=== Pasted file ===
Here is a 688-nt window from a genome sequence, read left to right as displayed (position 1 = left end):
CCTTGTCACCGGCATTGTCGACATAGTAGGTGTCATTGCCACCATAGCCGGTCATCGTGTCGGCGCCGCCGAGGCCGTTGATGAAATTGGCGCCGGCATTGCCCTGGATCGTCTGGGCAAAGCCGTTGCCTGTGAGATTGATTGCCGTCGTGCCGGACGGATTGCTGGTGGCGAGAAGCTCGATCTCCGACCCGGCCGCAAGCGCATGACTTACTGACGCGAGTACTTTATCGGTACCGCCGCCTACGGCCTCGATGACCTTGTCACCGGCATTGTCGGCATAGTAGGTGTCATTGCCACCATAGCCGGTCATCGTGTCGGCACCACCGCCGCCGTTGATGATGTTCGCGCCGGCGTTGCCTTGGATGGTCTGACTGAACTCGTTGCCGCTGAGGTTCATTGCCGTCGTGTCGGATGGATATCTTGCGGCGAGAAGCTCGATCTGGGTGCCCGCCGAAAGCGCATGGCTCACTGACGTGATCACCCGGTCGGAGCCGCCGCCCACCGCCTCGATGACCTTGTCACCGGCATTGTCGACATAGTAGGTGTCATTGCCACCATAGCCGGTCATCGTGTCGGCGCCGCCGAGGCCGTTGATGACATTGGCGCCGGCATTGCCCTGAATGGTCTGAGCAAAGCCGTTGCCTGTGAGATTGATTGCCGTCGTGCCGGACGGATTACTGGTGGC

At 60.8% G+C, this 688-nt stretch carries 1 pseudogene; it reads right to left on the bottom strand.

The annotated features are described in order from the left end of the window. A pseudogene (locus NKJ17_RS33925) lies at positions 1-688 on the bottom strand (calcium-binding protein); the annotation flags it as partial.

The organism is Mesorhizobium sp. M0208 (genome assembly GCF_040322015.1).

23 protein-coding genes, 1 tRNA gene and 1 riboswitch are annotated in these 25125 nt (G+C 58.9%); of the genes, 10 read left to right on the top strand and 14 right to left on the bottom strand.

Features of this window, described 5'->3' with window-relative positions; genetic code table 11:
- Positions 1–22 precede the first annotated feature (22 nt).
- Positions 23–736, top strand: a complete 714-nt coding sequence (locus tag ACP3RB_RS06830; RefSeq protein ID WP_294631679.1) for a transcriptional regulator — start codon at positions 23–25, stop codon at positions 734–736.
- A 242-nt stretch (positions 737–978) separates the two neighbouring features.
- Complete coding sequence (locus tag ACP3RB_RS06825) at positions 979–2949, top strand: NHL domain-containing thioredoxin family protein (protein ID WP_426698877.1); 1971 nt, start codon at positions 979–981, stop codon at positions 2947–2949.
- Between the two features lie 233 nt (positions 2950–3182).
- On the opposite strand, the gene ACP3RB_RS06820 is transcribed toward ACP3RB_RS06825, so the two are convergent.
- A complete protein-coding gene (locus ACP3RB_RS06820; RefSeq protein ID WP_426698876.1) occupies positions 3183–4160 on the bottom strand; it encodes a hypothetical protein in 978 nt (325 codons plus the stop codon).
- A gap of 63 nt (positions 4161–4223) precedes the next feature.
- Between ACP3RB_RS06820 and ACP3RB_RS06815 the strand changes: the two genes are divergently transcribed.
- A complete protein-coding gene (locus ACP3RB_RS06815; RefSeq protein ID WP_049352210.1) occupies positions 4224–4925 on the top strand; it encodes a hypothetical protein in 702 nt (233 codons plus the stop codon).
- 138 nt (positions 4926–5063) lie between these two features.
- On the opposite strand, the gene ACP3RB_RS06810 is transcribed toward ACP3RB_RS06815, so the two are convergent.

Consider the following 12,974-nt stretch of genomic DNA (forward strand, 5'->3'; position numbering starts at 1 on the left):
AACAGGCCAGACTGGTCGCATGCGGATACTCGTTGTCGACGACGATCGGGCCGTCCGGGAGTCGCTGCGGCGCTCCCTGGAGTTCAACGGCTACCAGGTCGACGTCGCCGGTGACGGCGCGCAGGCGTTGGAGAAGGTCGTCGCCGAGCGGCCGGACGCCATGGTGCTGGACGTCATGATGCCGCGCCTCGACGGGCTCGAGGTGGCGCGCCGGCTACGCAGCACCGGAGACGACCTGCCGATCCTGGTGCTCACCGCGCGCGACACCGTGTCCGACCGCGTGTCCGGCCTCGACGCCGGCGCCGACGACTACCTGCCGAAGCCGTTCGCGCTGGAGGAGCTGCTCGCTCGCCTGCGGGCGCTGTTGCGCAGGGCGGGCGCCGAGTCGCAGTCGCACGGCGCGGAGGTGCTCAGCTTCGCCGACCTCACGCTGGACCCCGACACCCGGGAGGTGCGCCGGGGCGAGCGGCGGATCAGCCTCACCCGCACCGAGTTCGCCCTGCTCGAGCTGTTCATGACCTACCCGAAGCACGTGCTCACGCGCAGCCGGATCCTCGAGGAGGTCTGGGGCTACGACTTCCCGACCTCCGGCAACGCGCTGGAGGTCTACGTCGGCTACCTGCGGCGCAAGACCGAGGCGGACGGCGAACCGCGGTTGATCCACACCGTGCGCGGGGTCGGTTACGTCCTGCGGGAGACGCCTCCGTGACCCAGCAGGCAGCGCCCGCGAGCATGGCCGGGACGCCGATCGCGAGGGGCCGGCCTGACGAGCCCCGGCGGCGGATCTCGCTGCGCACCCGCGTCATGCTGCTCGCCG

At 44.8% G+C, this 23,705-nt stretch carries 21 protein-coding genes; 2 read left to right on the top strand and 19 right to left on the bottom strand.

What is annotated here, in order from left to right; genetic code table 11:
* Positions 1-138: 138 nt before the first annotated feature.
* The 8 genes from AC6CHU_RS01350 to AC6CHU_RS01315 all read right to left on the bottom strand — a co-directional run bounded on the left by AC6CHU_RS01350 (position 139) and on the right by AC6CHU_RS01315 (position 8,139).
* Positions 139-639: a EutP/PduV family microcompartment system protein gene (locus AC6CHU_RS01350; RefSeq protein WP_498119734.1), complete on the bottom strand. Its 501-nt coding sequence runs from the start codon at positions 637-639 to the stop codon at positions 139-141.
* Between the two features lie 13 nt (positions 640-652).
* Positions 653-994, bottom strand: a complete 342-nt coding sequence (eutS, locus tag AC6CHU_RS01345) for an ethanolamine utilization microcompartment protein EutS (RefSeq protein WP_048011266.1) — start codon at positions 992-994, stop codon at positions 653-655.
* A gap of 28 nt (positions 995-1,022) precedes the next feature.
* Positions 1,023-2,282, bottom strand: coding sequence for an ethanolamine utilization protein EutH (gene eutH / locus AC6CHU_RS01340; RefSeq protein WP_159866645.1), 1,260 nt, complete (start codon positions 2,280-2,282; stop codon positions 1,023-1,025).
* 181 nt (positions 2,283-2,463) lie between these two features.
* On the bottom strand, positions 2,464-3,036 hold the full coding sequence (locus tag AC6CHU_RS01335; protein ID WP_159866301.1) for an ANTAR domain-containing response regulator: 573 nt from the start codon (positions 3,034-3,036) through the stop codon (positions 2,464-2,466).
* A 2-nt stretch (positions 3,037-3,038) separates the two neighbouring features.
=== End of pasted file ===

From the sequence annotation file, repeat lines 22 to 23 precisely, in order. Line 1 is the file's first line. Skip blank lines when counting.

At 44.8% G+C, this 23,705-nt stretch carries 21 protein-coding genes; 2 read left to right on the top strand and 19 right to left on the bottom strand.

What is annotated here, in order from left to right; genetic code table 11: